The jewels and sketchbooks of Picasso are the protagonists of two of the major temporary exhibitions that can be seen in the museum this year, 2020, which deal with two little known aspects of the artist. The museum will also present an exhibition based on the recent discovery of a surrealist object by Óscar Domínguez, Jamais, from 1938, a work that the artist from the Canary Islands had given as a gift to Picasso, but until a year ago it was not known where it was. The proposal of temporary exhibitions for 2020 is “multi-faceted”, in the words of the director of the museum, Emmanuel Guigon.
The genius of Picasso can be seen in many varied ways, but there is an unpublished aspect of his production that has never been studied in depth: jewellery and goldsmith work. The artist produced a large number of fantasy jewellery items, often from materials he found or ceramic pieces, which his wives wore, such as Dora Maar, Françoise Gilot and Jacqueline Roque, but also other members of his family and the people around him. This almost intimate and very poetic aspect of Picasso’s production, alongside the many pieces of jewellery of four friends and contemporaries of the artist –Manolo Hugué, Julio González, Francisco Durrio and Pablo Gargallo– and of other subsequent creators, will be analysed in the exhibition Picasso and the artist’s jewels, which will be inaugurated on 8th May.
LASCH Kary H. Picasso examinant un collier. Tirage non daté 23 x 16,9 cm. Còpia moderna Musée national Picasso-Paris APPH7057 ©Successió Pablo Picasso, VEGAP, Madrid 2020
Another exhibition will be inaugurated on the same day with a unique and exciting story: the rediscovery of the surrealistic object Jamais, by Oscar Domínguez, a piece that was exhibited in the crucial Exposition Internationale du Surréalisme in Paris in 1938. Jamais, which represents a phonograph from which emerges a woman’s legs and a hand that acts as a needle, was considered to be missing until a little over a year ago, but, according to Emmanuel Guigon, during the preparation for the exhibition Picasso. The photographer’s gaze, some unpublished photos were found by Nick de Morgoli, in which the painter is seen with the work. Finally, the piece was found in the storeroom of a family collection, from which, once restored, it would emerge to be included in the exhibition.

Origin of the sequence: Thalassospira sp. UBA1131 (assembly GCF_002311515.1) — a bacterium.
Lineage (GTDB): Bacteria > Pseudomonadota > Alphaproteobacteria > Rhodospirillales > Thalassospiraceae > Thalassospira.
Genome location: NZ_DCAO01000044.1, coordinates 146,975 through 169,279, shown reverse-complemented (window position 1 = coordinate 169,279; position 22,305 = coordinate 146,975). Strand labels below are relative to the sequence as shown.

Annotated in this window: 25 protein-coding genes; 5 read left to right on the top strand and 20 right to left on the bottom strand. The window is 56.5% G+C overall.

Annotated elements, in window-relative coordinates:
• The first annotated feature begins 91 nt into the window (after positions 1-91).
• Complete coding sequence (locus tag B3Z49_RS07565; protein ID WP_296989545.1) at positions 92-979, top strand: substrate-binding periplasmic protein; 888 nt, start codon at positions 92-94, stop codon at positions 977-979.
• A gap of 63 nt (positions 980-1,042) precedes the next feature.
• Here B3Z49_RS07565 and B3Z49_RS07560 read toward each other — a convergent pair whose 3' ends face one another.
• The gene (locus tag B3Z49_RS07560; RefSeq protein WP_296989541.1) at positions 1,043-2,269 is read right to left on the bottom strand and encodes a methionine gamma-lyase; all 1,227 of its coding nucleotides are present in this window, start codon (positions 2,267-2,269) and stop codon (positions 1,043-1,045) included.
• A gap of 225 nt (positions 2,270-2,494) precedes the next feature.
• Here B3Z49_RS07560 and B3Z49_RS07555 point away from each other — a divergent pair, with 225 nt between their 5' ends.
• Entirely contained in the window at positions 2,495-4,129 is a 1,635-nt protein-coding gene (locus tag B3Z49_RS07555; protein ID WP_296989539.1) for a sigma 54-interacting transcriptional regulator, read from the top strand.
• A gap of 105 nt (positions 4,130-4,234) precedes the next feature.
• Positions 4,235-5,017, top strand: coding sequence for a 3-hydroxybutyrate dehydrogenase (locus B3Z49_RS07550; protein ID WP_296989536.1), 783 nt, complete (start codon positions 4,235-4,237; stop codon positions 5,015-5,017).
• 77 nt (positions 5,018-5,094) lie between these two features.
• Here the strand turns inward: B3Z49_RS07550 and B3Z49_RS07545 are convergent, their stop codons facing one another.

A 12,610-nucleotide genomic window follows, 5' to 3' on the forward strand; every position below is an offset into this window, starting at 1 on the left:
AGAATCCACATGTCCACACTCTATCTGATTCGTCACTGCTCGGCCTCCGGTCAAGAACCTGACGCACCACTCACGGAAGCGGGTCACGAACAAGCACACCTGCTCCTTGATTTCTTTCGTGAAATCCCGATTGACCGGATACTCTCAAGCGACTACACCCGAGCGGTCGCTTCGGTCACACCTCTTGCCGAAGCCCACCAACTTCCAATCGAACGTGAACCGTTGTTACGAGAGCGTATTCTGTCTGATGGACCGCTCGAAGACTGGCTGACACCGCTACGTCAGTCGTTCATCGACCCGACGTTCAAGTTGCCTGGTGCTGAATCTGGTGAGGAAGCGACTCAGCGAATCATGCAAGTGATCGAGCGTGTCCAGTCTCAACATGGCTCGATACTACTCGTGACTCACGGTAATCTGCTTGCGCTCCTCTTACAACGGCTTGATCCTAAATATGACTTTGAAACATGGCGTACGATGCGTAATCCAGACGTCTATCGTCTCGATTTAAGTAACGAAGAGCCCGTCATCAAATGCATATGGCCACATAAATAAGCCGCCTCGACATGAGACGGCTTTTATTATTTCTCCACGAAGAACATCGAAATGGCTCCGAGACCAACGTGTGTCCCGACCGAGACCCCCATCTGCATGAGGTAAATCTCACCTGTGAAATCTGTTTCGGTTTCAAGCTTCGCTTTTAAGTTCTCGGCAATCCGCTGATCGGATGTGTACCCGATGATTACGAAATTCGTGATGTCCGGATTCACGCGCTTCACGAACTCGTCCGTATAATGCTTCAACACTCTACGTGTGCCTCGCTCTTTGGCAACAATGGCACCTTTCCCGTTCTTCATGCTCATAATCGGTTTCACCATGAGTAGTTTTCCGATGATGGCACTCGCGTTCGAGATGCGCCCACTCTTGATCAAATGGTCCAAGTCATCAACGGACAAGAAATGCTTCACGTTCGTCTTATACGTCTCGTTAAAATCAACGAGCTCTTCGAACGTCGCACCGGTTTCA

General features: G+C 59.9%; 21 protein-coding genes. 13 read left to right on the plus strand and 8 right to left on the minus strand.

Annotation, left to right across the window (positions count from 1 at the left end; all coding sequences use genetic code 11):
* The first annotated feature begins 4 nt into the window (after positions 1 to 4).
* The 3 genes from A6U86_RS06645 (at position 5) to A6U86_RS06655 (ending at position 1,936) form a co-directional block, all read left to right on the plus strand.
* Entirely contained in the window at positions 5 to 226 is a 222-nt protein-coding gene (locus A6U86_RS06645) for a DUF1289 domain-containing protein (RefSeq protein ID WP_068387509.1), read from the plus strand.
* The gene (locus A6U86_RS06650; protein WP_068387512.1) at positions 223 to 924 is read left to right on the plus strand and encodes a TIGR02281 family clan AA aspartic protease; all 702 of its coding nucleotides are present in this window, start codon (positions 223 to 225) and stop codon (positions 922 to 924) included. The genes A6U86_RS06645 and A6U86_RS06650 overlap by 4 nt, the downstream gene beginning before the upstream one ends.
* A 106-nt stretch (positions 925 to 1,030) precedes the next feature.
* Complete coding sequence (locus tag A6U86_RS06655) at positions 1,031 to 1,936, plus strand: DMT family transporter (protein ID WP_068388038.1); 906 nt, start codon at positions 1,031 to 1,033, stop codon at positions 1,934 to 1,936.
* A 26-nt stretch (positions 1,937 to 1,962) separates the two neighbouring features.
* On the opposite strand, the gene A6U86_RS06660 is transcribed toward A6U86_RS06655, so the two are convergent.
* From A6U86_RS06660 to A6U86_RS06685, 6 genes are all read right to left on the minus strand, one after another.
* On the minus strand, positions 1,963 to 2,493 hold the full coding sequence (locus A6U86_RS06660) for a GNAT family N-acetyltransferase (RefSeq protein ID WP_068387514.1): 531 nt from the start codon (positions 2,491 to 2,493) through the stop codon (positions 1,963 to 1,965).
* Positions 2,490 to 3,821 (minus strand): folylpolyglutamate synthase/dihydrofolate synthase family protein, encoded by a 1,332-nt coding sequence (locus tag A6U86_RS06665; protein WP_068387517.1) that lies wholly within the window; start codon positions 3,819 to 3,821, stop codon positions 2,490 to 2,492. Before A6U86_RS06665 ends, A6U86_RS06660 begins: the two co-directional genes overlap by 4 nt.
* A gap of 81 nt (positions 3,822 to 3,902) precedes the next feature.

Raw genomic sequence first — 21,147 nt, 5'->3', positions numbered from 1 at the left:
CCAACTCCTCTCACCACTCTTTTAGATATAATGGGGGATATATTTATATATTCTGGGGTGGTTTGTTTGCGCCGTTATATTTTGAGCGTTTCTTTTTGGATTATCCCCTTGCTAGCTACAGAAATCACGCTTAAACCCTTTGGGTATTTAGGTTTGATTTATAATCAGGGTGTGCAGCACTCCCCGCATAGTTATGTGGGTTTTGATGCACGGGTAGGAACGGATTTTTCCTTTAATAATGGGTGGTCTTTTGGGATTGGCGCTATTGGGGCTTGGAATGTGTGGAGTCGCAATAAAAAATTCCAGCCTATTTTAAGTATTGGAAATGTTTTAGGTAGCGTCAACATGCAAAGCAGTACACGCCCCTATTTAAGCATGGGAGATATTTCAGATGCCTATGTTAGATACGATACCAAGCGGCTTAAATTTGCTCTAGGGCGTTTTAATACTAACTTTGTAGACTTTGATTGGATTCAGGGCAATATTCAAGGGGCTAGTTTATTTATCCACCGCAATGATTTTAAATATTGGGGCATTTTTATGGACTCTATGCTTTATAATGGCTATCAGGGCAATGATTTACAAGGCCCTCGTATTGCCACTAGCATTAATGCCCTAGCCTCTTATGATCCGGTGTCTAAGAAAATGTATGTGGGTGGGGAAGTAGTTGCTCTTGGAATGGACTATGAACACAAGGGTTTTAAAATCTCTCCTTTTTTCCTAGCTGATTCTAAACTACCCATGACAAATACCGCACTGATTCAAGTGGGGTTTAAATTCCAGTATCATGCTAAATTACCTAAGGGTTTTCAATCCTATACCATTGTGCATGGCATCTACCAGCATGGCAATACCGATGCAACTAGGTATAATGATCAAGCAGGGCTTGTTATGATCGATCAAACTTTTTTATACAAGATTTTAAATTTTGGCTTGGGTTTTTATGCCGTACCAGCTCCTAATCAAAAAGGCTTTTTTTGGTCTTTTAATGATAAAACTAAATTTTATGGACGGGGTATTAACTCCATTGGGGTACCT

Nick de Morgoli. Pablo Picasso amb l’objecte surrealista Jamais, d’Óscar Domínguez, París, 1947. Nick de Morgoli. Bibliothèque Emmanuel Boussard, París © Successió Pablo Picasso, VEGAP, Madrid 2020
Another aspect of Picasso that gives many clues to his creative process are his sketchbooks. Picasso kept most of his sketchbooks all his life and of the 175 he filled from 1894 to 1967, the museum preserves 19, 17 of which were donated to the museum by the artist and correspond to the childhood and youth of the painter, and 2 that are later acquisitions. The exhibition Picasso Sketchbooks, which opens on 20th November, highlights the value of the museum’s collection, as it will show all the drawings from these sketchbooks, using new technologies so that the public can appreciate them in all their splendour. In addition, the exhibition will explain the context of these sketches with works such as family portraits, landscapes, prints, plaster work and studies of nature, and pieces that illustrate the relationship of Picasso with masters such as Velázquez, El Greco and Goya.
Pablo Picasso. Estudi per a Vell pescador. Màlaga, 1895. MPB 111.171. Quadern MPB110.913. Donació, Pablo Picasso, 2-1970. Museu Picasso de Barcelona © Successió Pablo Picasso, VEGAP, Madrid 2020
The museum, which in recent years has been keen on current creation in dialogue with the permanent collection, will also host small-format exhibitions by two contemporary artists: Carlos Pazos will present an installation that reflects on the figure of Picasso in the cinema, and the French artist Hélène Delprat who will bring her multi-disciplinary work which mixes documentary and fiction.
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